This year LIS met loads of incoming Middlebury students at the Student Services Fair. Brenda Ellis, Pij Slater, Stacy Reardon and Ian Burke staffed the table along with Helpdesk students Biswash Ghimire and Anis Mebarki. Ian distributed handouts on Cyber Security Awareness Month while Stacy and Brenda passed out shiny new LIS bookmarks with handy go/ links. The team spoke with students about connecting to wireless and avoiding phishing attacks. Students had quite a few questions of their own:
How do I print?
How long can I check out books from the library?
How do I find books at the library?
How do I get a job at the library?
How do I get MS Office?
Can I get the books I need for my classes at the library?
Students were very enthusiastic about library services. One student ran over to tell us, “The Middlebury library was probably a bigger factor in my college decision than it should have been!” (We politely disagreed. The quality of the library is indeed a very important factor!)
The library’s iPad was put to good use at the Fair, and students appeared to be satisfied with the help they received. We even heard an unprompted, “Always ask a librarian!” as they departed.
Last week, LIS liaison librarians Brenda, Stacy and Carrie attended a 2-day writing and teaching retreat for faculty, organized by the CTLR and held at the Mountain Top Inn in Chittenden. Along with Shawna Shapiro from the Writing Program and Adela Langrock from the Office of Planning and Assessment, we led a session called “Undergraduates as Researchers,” in which we reviewed the results of our 2012 assessment of student research and technology skills and discussed best practices for helping students develop strong research skills.
We also attended workshops on syllabus design, developing and grading writing assignments, peer feedback, and foreign language pedagogy. We each were able to spend a few hours sharing assignment ideas and suggestions in small-group syllabus workshops, and we had plenty of time to talk with faculty and colleagues individually too.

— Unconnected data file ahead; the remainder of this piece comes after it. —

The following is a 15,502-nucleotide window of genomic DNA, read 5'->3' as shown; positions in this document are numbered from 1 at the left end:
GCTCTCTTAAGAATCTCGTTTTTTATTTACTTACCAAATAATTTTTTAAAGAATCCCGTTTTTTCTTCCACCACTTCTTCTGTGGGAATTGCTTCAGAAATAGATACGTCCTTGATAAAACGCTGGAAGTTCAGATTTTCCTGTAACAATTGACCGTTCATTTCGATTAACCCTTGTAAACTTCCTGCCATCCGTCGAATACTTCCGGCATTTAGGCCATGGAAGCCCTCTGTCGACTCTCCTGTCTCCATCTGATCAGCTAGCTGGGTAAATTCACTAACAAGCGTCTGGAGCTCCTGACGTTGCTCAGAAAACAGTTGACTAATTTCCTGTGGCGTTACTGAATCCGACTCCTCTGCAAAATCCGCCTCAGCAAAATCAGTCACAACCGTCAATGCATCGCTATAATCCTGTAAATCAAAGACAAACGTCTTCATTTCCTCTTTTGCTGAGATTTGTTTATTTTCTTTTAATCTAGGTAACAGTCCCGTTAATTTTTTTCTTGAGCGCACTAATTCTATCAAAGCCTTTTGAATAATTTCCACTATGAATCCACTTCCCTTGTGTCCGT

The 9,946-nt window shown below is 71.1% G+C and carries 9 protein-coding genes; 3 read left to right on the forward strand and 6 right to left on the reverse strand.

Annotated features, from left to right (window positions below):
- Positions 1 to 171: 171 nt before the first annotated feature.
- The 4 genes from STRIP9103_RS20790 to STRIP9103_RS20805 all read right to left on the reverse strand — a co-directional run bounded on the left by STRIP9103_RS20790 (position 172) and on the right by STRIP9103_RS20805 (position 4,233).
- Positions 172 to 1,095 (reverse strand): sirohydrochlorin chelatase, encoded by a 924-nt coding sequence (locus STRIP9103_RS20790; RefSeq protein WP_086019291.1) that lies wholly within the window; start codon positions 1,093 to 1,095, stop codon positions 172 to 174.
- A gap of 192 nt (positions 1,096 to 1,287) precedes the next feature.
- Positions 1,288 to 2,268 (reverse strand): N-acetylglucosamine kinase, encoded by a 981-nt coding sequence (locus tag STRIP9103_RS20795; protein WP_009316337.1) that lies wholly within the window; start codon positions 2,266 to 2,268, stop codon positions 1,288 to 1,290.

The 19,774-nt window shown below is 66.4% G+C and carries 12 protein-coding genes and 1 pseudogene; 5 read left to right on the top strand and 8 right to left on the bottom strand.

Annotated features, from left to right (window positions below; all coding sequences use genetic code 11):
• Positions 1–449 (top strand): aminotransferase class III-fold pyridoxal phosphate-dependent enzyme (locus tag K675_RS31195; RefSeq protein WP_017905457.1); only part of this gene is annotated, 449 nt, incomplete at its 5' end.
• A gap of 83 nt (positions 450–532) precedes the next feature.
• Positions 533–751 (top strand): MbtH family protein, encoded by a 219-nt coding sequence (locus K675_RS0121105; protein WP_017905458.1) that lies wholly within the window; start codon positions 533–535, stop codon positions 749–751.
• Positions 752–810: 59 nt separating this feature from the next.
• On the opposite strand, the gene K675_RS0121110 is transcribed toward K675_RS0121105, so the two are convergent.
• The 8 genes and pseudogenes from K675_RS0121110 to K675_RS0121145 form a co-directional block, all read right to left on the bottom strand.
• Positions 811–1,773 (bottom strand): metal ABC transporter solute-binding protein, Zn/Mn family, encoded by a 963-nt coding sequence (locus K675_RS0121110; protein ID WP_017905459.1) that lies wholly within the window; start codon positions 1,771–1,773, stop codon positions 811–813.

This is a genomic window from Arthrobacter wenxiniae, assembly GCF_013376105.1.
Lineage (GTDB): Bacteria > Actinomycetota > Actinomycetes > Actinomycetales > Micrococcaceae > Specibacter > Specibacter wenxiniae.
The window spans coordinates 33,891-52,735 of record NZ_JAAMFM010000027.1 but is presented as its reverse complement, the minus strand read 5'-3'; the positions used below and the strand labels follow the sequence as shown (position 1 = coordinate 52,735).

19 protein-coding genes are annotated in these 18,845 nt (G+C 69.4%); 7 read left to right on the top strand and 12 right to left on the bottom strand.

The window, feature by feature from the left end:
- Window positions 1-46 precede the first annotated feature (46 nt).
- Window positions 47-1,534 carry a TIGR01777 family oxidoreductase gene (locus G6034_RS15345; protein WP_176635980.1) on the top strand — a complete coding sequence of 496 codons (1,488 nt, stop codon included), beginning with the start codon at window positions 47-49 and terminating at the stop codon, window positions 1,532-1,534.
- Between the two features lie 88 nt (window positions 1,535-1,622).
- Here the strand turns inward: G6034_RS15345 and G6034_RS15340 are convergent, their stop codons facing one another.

Here are just a few take-aways from the event:
Some faculty expressed interest in community-based, collaborative research projects. It will be interesting to look for models (a few come to mind already!) and elaborate on technology options for these faculty.
If piloting a new initiative, program, or pedagogical technique seems daunting, try starting with a “lite” version. If that’s successful, you can scale up the next time around.
When assigning small group work during class time, ask each group to report out at the end. This could be an effective way for students to share their research success stories and challenges.
Writing is communication. When you write, take the time to imagine, understand, and speak to your target audience; ask students to do the same.
Peer feedback on writing is most useful when it asks questions about sections of a text, or raises big issues such as clarity and purpose. Line-by-line editing (in effect, telling the writer, “this is exactly how I would say it”) is less effective because the writer implements the directed changes without needing to re-envision the paper from the reader’s viewpoint.
Be intentional and design backwards. Think of what you want students to be able to do and then provide the steps or “scaffolding” to develop the skill by sequencing assignments and instruction to achieve the goal. This applies to research as well as writing skills.